The article explores the functions of film costumes in the works of Cecil B. DeMille, the American film director, whose pictures of the late 1910s and early 1920s are notable for their artistic achievements in the field of set and costume design. On the material of certain films from his “matrimonial cycle”, the author analyses the narrative and spectacular functions of costumes, while making an emphasis on the director’s role in the development of the artistic uniqueness and visual extravagance of Hollywood films of this period.
The films of this cycle display some key strategies in film costume functioning and design methods that would be adopted by the Hollywood film industry to become the new production standard in this field. Among these strategies we should note the focus on development of the aesthetic qualities of film costumes, which tend to be more consistent with the plot of a particular film and its visual style, rather than simply follow current trends in fashion. Another important strategy is the gradual enhancement of the role of costumes in the film narrative structure, especially in pictures about visual makeovers and transformations, as well as in stories about interclass social transitions. Finally, the DeMille films are quite notable for developing the image of a modern woman, as well as focusing on the new ethical aspects of romantic relationships. Films of the “matrimonial cycle” emphasize the importance of both visual attractiveness and the stylish wardrobe for constructing the image of a successful and modern woman who knows how to make the right impression and express herself to get the benefits she wants and to easily achieve the desired goals. This image will be further developed in other Hollywood films in the following years.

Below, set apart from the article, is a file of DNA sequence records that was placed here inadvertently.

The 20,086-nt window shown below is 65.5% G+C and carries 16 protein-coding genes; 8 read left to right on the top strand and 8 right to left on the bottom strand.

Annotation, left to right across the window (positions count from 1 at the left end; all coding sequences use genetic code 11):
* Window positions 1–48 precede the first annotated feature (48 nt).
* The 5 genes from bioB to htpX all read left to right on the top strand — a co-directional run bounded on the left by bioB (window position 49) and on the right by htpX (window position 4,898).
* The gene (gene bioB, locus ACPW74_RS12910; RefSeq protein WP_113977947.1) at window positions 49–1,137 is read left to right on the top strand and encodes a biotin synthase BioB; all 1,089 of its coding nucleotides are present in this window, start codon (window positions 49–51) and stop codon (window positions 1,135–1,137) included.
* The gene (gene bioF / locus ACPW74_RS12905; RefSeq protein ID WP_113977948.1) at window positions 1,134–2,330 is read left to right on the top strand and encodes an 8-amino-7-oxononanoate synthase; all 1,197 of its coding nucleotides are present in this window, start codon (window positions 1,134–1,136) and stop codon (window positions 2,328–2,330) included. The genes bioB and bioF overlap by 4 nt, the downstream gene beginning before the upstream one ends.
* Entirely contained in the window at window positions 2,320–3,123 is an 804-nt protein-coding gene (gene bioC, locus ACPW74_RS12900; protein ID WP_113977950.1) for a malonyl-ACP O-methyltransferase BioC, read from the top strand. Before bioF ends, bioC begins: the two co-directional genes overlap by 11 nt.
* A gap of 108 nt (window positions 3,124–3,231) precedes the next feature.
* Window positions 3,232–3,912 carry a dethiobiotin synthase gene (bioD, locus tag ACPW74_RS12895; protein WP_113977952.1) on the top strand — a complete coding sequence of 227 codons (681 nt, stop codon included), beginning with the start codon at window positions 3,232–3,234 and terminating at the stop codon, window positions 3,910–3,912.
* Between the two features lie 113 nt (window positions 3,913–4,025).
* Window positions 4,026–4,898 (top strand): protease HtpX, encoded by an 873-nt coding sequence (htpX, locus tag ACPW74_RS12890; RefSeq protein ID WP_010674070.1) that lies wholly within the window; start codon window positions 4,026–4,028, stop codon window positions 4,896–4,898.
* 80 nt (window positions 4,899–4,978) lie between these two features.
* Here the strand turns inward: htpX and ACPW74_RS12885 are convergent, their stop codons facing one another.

As a director and a visionary Cecil B. DeMille also contributes to the systematization of the costume making processes through hiring a creative team of designers and artists who collaborated on developing the distinctive visual style of both sets and costumes within one project. The commercial potential of stylish on-screen costumes has also been explored by Hollywood studios through the success of DeMille’s films.
What if being human is separated from humanity? How some of the most common ideas of Western democracy (equality, political power, humanism) are ex-posed and staged by non-humans? These are my questions for recent Hollywood monies like Transformers or X-man.